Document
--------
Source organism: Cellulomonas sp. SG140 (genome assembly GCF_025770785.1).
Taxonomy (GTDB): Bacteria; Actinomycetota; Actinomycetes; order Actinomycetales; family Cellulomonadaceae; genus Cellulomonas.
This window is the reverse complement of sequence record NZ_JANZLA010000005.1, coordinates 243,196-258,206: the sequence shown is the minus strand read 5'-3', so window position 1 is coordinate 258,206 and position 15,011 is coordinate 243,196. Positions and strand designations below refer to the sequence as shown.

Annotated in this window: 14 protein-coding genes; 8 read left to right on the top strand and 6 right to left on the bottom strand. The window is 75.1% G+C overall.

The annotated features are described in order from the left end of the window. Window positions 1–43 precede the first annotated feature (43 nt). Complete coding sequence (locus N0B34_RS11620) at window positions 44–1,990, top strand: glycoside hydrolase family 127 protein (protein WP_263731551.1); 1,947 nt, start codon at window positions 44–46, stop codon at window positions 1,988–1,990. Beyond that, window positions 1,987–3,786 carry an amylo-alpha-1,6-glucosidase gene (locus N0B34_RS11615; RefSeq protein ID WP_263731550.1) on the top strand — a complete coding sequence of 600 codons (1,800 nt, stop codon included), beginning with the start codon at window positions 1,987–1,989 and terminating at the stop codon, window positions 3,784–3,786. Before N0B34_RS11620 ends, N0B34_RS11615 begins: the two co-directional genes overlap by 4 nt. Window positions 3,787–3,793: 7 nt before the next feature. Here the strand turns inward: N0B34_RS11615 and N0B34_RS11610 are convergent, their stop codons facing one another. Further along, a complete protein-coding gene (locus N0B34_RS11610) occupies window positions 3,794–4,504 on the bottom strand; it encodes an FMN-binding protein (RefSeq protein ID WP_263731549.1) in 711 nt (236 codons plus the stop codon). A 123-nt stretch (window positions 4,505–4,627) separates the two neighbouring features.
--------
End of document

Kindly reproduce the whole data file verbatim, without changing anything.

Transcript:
Source organism: Cellulomonas sp. SG140 (genome assembly GCF_025770785.1).
Taxonomy (GTDB): Bacteria; Actinomycetota; Actinomycetes; order Actinomycetales; family Cellulomonadaceae; genus Cellulomonas.
This window is the reverse complement of sequence record NZ_JANZLA010000005.1, coordinates 243,196-258,206: the sequence shown is the minus strand read 5'-3', so window position 1 is coordinate 258,206 and position 15,011 is coordinate 243,196. Positions and strand designations below refer to the sequence as shown.

Annotated in this window: 14 protein-coding genes; 8 read left to right on the top strand and 6 right to left on the bottom strand. The window is 75.1% G+C overall.

The annotated features are described in order from the left end of the window. Window positions 1–43 precede the first annotated feature (43 nt). Complete coding sequence (locus N0B34_RS11620) at window positions 44–1,990, top strand: glycoside hydrolase family 127 protein (protein WP_263731551.1); 1,947 nt, start codon at window positions 44–46, stop codon at window positions 1,988–1,990. Beyond that, window positions 1,987–3,786 carry an amylo-alpha-1,6-glucosidase gene (locus N0B34_RS11615; RefSeq protein ID WP_263731550.1) on the top strand — a complete coding sequence of 600 codons (1,800 nt, stop codon included), beginning with the start codon at window positions 1,987–1,989 and terminating at the stop codon, window positions 3,784–3,786. Before N0B34_RS11620 ends, N0B34_RS11615 begins: the two co-directional genes overlap by 4 nt. Window positions 3,787–3,793: 7 nt before the next feature. Here the strand turns inward: N0B34_RS11615 and N0B34_RS11610 are convergent, their stop codons facing one another. Further along, a complete protein-coding gene (locus N0B34_RS11610) occupies window positions 3,794–4,504 on the bottom strand; it encodes an FMN-binding protein (RefSeq protein ID WP_263731549.1) in 711 nt (236 codons plus the stop codon). A 123-nt stretch (window positions 4,505–4,627) separates the two neighbouring features.